Whole exome sequencing make a definitive diagnosis of a Vietnamese patient with a late onset urea cycle disorder
Keywords:, c.1065A>G, de novo mutation, OTC, p.Ter355TrpextTer14, urea cycle disorder, Vietnamese patient.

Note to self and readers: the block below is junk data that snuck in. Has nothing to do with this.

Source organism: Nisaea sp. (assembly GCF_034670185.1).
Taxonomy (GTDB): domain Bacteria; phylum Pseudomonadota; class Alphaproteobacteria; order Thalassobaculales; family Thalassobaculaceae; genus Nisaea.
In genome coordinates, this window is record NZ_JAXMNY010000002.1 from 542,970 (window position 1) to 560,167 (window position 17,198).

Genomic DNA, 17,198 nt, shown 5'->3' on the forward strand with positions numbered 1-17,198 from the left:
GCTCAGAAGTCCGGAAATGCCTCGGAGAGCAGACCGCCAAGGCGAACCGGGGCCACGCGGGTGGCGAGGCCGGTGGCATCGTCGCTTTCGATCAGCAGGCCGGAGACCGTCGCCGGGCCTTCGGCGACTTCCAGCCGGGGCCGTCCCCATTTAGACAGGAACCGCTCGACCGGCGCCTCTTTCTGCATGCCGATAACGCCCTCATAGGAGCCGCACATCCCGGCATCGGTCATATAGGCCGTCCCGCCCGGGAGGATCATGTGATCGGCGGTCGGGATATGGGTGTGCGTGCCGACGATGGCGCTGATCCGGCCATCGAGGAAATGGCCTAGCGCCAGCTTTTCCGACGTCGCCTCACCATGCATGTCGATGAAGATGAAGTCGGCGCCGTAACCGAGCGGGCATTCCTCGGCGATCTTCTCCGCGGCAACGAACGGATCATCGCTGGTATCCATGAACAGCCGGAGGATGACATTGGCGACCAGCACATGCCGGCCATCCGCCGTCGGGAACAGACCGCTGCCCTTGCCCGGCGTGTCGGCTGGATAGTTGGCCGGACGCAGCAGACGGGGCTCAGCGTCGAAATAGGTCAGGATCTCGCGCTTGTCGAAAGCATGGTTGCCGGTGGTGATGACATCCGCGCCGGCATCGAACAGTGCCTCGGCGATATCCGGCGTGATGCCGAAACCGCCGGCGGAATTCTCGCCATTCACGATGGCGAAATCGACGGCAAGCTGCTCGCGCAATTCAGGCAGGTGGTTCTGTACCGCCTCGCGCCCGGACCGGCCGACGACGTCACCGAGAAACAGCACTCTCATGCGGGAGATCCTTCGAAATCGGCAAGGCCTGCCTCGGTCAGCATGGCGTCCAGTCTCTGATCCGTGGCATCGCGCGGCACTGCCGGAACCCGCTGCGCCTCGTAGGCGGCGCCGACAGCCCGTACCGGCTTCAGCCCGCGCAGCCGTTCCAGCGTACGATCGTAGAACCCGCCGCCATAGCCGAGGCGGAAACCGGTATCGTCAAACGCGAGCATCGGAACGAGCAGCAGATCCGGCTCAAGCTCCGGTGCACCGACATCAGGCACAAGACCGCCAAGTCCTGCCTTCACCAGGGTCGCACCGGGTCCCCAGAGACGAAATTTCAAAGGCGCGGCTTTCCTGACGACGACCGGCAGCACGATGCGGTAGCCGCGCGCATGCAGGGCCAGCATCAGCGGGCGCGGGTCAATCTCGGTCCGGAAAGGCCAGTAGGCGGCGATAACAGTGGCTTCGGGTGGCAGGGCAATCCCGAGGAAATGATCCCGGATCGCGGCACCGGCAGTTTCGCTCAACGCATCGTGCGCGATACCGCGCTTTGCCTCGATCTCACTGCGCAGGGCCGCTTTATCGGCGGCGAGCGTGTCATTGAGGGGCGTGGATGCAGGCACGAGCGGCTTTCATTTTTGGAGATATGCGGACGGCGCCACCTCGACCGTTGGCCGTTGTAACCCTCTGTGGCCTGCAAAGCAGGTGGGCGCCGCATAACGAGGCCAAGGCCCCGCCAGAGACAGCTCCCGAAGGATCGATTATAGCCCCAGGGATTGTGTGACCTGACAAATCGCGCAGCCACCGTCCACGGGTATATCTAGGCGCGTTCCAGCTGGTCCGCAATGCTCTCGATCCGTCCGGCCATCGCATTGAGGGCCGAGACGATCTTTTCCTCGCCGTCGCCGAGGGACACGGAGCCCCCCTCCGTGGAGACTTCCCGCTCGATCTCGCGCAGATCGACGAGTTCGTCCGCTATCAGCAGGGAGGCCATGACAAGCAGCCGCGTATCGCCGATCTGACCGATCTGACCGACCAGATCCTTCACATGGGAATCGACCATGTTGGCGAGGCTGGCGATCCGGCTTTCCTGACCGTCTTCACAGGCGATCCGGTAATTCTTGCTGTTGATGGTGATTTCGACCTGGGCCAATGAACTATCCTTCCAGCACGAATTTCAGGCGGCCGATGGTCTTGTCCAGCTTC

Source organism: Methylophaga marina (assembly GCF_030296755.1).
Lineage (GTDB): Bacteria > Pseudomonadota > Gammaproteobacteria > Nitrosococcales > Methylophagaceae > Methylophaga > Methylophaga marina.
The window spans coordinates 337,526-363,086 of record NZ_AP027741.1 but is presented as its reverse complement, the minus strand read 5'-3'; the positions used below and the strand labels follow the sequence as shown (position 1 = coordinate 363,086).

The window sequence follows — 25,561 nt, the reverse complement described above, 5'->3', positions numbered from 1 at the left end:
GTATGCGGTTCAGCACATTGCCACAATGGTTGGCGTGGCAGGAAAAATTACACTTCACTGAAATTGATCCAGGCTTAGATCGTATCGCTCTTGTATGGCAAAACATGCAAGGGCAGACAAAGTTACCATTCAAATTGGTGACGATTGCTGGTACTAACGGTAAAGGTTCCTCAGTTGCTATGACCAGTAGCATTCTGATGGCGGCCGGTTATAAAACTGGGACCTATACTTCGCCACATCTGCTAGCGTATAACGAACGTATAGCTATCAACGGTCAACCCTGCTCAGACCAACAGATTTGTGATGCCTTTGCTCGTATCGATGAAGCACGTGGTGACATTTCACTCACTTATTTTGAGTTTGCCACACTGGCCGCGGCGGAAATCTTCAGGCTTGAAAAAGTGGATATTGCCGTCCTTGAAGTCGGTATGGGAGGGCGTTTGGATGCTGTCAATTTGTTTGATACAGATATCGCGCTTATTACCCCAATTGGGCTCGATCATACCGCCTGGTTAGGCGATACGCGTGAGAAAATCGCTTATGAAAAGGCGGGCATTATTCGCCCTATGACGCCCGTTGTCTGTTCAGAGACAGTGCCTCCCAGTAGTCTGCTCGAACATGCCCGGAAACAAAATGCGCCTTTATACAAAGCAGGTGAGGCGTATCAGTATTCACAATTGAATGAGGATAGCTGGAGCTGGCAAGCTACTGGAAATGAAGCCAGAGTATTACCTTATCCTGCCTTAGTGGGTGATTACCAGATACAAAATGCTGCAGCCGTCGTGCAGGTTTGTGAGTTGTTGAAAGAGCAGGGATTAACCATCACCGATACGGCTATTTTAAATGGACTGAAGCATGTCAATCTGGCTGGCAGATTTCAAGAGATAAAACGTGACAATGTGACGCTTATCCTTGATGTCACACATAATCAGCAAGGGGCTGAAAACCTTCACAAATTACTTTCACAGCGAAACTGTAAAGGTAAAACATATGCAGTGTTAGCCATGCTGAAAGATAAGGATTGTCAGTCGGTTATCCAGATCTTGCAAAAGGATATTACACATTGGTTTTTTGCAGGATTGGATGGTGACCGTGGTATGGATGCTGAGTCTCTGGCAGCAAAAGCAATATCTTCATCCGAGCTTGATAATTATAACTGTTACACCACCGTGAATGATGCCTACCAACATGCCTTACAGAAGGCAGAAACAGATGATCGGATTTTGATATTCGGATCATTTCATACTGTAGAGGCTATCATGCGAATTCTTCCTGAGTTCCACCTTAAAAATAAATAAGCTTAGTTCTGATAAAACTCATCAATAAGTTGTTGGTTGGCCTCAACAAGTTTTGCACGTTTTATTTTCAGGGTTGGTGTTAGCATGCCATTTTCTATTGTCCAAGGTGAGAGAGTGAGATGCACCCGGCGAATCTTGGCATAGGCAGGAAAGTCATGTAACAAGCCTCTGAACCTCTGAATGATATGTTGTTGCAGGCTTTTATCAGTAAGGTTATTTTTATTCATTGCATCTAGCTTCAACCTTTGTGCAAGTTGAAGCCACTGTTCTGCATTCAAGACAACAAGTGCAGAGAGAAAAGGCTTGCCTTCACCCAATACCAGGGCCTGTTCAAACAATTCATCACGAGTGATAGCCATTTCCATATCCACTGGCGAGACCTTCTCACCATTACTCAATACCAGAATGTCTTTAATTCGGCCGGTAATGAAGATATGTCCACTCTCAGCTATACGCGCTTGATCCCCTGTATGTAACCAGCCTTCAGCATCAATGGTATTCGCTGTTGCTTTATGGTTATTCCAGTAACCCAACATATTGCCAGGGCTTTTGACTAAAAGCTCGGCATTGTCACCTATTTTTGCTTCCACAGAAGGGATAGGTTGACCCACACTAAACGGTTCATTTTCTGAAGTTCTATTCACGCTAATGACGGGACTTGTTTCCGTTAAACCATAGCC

Our report describes a female presenting with vomiting, fever, coma and right hemiplegia at 26 months of age. Biochemical tests revealed hyperammonemia, hyperlactatemia, elevated glutamine level, elevated transaminase and disorder of prothrombin time. She was priory diagnosed with urea cycle disorders (UCDs). UCDs are caused by mutations in eight genes that regulate the synthesis of enzymes and cofactors involved in urea metabolism. Singleton whole exome sequencing was applied to screen causative variants in these genes in the patient at 6 years of age. The result showed one heterozygous stop loss mutation c.1065A>G in the OTC gene as a potential disease causing in the patient. The mutation c.1065A>G leads to alternation of stop codon to tryptophan, resulting in elongation of fourteen amino acids in ornithine transcarbamylase (OTC) protein (p.Ter355TrpextTer14). Sanger sequencing in the family revealed the mutation c.1065A>G was not present in healthy parents and brother. Therefore, this mutation is considered as a de novo mutation in the patient. The mutation c.1065A>G was conferred to pathogenic according to the standards and guidelines of the American College of Medical Genetics and Genomics and the Association for Molecular Pathology with 1 strong (PS2), 3 moderate (PM2, PM4 and PM5) and 1 support criteria (PP2). Although OTC deficiency is an X-linked recessive inheritance, approximately 15% of females carrying heterozygous variants showed the late onset OTC deficiency. Therefore, in combination of clinical presentations, laboratory findings and molecular genetic analyses, we made a definitive diagnosis of the patient with late onset OTC deficiency, a disorder of UCDs.